Covid-19 pandemic magnifies workforce crisis in veterinary field
Her work was already grueling before the Covid-19 pandemic — staff shortages, long hours, little pay and no overtime.
But the pandemic sparked a dramatic increase in pet adoptions, “Covid puppies and kittens,” as Vollbracht calls them, as well as a rise in inquiries about pet care, which greatly increased the workload.
Also, the mandatory lockdowns forced many people out of work, which meant some owners could no longer afford care for their pets, and in some cases, had to surrender or euthanize them.
The effects of the pandemic took a toll on Vollbracht. The vet tech says she “had more anxiety and depression than joy from the job,” even after changing clinics.
“There were a couple of days where everything was dying,” she says. “And it was around Christmastime. It was my first Christmas working emergency and it also happened (during) the pandemic and I had only discharged one patient that day. Everything else had been euthanized. And that was my, ‘I’m kind of done with this’ day. I euthanized 16 patients that day.”
That holiday season in 2020, she realized she’d had enough, and is now a veterinary assistant instructor at the Pima Medical Institute.
Approximately half of all vet techs burn out of the profession within their first five years and 35% of them burn out altogether.
Rise in adoptions strain veterinary clinics
“Millennials, last year where they had or got one dog, they got two or had one dog and thought a cat might be fun,” he says. “People who are into it, they know how much fun it is and want to have a playmate for their pet when they go back to work.”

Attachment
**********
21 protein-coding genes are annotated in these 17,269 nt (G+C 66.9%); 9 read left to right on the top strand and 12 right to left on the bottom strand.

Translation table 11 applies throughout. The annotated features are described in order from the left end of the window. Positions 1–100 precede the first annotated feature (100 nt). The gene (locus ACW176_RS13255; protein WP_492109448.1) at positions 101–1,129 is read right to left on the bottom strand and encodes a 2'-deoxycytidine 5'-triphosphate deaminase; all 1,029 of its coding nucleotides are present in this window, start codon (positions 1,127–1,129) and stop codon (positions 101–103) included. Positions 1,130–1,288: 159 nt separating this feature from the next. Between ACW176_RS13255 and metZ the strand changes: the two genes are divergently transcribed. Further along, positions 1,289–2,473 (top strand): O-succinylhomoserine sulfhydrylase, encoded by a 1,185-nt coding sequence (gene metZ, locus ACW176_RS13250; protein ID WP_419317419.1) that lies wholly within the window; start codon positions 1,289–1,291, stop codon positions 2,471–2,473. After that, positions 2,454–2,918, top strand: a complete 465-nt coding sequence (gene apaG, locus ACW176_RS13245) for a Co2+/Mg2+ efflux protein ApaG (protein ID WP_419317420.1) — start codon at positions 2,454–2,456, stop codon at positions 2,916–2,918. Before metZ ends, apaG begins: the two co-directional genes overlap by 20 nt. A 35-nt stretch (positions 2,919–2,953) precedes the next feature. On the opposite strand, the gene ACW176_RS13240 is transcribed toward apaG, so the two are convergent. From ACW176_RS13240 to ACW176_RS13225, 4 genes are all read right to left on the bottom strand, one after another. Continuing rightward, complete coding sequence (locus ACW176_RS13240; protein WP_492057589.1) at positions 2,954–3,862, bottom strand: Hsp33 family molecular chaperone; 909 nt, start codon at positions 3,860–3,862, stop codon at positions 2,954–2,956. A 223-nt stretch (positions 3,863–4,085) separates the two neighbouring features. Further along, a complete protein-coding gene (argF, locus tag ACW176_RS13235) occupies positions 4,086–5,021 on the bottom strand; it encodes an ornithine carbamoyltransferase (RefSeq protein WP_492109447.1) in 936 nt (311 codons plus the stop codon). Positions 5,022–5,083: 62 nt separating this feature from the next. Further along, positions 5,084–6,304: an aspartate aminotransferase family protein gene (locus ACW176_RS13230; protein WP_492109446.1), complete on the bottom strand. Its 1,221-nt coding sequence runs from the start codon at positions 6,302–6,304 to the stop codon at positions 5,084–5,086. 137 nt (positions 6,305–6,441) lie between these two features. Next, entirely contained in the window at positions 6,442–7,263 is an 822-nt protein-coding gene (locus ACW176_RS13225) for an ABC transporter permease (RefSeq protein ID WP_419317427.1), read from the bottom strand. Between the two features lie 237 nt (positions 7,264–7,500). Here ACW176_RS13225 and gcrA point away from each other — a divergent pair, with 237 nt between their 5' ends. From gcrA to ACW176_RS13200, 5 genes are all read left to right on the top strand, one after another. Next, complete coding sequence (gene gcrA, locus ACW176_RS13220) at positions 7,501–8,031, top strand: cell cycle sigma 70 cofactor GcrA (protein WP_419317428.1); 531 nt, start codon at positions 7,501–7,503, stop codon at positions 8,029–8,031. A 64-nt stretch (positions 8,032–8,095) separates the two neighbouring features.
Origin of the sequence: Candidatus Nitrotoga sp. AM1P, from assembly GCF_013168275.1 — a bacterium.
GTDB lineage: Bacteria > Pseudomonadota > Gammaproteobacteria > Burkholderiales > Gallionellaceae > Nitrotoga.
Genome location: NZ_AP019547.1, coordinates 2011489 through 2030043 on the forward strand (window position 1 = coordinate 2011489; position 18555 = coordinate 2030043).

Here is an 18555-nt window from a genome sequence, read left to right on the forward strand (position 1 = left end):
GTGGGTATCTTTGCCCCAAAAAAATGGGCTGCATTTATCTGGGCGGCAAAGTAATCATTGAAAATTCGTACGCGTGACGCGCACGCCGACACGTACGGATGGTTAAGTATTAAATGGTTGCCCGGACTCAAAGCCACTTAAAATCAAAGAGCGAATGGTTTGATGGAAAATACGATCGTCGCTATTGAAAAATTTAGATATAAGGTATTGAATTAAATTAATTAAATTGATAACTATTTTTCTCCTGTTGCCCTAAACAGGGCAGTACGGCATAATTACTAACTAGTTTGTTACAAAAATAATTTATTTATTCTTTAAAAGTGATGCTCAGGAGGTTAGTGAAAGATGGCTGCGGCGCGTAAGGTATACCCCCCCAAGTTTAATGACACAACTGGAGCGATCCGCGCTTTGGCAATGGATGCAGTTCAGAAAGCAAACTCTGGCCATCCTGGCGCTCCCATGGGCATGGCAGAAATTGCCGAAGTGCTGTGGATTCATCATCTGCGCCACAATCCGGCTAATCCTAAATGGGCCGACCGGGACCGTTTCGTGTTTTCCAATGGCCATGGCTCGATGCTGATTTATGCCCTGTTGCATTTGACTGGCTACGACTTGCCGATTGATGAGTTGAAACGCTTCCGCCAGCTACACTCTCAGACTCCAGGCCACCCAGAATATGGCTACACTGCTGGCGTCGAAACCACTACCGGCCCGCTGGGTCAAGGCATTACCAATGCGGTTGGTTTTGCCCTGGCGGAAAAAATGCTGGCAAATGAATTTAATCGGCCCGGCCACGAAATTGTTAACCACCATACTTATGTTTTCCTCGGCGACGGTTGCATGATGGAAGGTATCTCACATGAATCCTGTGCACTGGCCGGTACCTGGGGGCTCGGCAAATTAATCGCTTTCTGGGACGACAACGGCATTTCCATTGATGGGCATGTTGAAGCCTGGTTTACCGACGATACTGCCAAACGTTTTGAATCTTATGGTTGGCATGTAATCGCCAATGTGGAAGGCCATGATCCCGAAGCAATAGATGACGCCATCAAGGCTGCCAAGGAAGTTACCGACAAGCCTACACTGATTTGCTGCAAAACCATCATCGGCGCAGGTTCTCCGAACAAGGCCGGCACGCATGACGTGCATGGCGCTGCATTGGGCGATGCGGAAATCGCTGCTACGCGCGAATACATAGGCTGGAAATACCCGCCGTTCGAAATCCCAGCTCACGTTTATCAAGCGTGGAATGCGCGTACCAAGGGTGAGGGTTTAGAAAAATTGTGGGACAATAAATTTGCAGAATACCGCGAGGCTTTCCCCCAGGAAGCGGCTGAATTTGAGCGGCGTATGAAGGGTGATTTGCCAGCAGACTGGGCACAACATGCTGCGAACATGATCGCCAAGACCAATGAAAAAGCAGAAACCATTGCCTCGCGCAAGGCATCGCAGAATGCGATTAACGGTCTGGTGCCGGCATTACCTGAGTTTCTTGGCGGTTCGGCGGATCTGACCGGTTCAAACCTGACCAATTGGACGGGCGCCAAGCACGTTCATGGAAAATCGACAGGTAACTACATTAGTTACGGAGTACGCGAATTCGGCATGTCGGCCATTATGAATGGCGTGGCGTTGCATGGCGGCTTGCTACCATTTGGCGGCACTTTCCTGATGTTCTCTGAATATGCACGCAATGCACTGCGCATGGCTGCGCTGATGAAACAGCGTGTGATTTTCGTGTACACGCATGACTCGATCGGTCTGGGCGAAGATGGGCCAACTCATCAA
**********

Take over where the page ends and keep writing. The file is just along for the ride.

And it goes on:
“This has also resulted in an increase in client wait times — our current data indicate an average 20-minute wait in 2020, up from 11 minutes in 2019,” Kratt says. “While the amount of time it takes to see each patient has increased, total veterinary visits in the United States do not appear to have gone up — according to national data compiled by the AVMA and VetSuccess, the number of veterinary visits in the United States was about the same in 2020 as compared with 2019.”
That number has remained about the same not because fewer people are trying to see their veterinarians; rather, it’s because there aren’t enough veterinarians to meet client demand. Dr. Karl Jandrey, associate dean for Admissions and Student Programs at the University of California, Davis, who also practices as an emergency critical care specialist, says that people working from home means they’re seeing problems with their pets that they wouldn’t have normally notice, leading to more calls with concern. It also means the shortage of veterinarians and vet techs has led to a need to stop taking new clients and squeezing others in.
“(You go from) not having enough prior — veterinarians and technicians — to even worse during the pandemic, where everyone else has to work harder and more,” he says. “Instead of having your average emergency shift, one patient every half-hour, you now have four every hour you’re trying to deliver care to. Something’s gotta give, right?”
Where are all the vet techs?